I just got my first tattoo (see pic above). It’s the Hebrew word for: growth, flourishing, well being. It was both a really exciting and terrifying experience getting a tattoo that big on my forearm.
The word “growth” has been one of the primary themes of my life over the last 6 or so months.
Since summer, I’ve experienced a lot of physical, emotional, spiritual, and relational growth in my life. I wanted to mark the season with getting my first ever tattoo. It also serves as a constant reminder of my continual commitment to growth in all areas of my life.
One thing I didn’t expect is that the tattoo has created a lot of great conversations about the topic with friends and family.
I would like to share with you two observations about growth.
1/ Growth = Pain
Growth in any area of life often involves pain.
Here’s an example in my own life:
Like in the example I gave in the video, sometimes growth requires you to invite pain into your life.
In this case, you intentionally move out of your comfort zone. You go into the unknown, take a risk, or do something new.
This is the type of pain I’ll be referring to here.
Maybe it’s transitioning from bi-vocational ministry to full-time ministry. You’re fearful you won’t be able to sustain yourself financially.
Or maybe it’s finally facing hurts from your past in order to be truly free from them. You don’t want to bring up all those bad memories.
Or it could be learning to deal with conflict with others in a healthy way, rather than ignoring it or stuffing it down. You’re anxious about rocking the boat and want to keep the peace.
When you choose to leave the familiar, you’ll always encounter some kind of resistance. Fear, anxiety, being uncomfortable, etc.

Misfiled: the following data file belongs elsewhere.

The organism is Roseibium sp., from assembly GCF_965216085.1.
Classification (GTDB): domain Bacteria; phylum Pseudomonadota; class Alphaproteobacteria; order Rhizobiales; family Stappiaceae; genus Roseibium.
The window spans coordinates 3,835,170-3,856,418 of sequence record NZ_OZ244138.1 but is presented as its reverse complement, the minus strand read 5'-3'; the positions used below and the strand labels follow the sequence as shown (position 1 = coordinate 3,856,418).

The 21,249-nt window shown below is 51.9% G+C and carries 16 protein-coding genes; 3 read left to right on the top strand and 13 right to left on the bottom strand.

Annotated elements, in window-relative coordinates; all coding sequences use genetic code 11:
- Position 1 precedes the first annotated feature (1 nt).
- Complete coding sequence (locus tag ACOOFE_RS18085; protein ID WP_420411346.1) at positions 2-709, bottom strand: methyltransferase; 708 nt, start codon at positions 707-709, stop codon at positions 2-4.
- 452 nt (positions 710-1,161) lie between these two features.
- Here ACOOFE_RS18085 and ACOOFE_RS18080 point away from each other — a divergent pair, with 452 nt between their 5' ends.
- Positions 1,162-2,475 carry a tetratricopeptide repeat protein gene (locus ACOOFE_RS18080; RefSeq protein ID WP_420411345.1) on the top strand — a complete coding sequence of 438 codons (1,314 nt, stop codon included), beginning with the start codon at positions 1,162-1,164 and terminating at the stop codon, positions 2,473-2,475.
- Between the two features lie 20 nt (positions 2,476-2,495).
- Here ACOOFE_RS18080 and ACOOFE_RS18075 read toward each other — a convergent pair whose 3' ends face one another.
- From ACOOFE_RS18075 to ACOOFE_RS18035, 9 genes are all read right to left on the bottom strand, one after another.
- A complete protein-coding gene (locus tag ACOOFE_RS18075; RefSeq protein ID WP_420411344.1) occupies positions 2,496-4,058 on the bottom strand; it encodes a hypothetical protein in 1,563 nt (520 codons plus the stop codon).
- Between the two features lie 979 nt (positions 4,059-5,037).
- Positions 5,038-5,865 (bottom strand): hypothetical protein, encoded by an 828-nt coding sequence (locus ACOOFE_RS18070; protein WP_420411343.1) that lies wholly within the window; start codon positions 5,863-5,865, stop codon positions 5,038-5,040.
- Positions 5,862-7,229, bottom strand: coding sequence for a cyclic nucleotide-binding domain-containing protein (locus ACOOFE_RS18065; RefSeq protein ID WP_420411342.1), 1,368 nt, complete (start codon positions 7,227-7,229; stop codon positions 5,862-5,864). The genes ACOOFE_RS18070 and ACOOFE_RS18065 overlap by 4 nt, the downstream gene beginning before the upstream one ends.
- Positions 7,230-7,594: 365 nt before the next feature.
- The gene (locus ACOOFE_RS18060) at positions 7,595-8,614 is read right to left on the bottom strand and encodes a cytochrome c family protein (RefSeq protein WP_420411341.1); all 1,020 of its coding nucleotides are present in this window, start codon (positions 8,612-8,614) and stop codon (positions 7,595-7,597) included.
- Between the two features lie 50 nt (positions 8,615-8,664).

This resistance keeps you from breaking through to substantial growth.
My advice is to….
2/ Lean into the pain. It’s the key to growth.
Maybe you typically run the other way, refusing to leave what is safe and comfortable.
Or maybe you step out of your comfort zone for a short time, only to return to the familiar.
The one choice you have is how you react to the resistance.
Move towards the fear, anxiety, uncomfortable, etc.
Leap into the unknown.
Here’s how this played out for me recently…
Due to professional counseling and God’s grace, I’ve become more aware of my emotions and have made multiple breakthroughs in relationships with family, friends, and other people. I’ve been able to embrace people with love and get over some personal hangups that have crippled me for years.
But in order for this to happen, I had to learn to be vulnerable to my therapist, wife, and friends. I had to re-learn my instinct to run from conflict. I had to train myself to not run away from difficult conversations. I had to face the past and discover how it shaped my present. It was scary, difficult, and uncomfortable on so many levels…but so worth it.
Honestly, I’m still a work in progress. I’ve really only begun this journey.
One of the primary lessons I’ve learned is to run towards the fear. When something feels uncomfortable, do it. Growth is on the other side.
I’ve been in rapid growth mode since this past summer, and it’s been quite a journey.
3/ Growth is spiritual.
Back to my tattoo.
The reason I’ve chosen the Hebrew word for growth is due to my spiritual roots (and the fact it looks way cooler than English).
God chose the Hebrew people to be a light to the world. Jesus was Jewish. Christianity to it’s core is rooted in the Jewish culture.
Salvation is an example of ultimate growth.
Many of Jesus’ teachings are related to the idea of growth.
God is all about transformation.
All growth is spiritual.
If you decide to get uncomfortable and start exercising…that’s spiritual.
If make a commitment to deepen your relationship with your spouse…that’s spiritual.
If you take action on the thing that has been in your heart to do for years…that’s spiritual.
The Hebrew word on my forearm is way of remembering that growth is always spiritual.
– Nick Diliberto, Ministry to Youth
Like this blog post? You’ll also like this one that I’ve written:
In this blog post, I write about how to face life’s disturbances that are outside your control with less anxiety and more peace.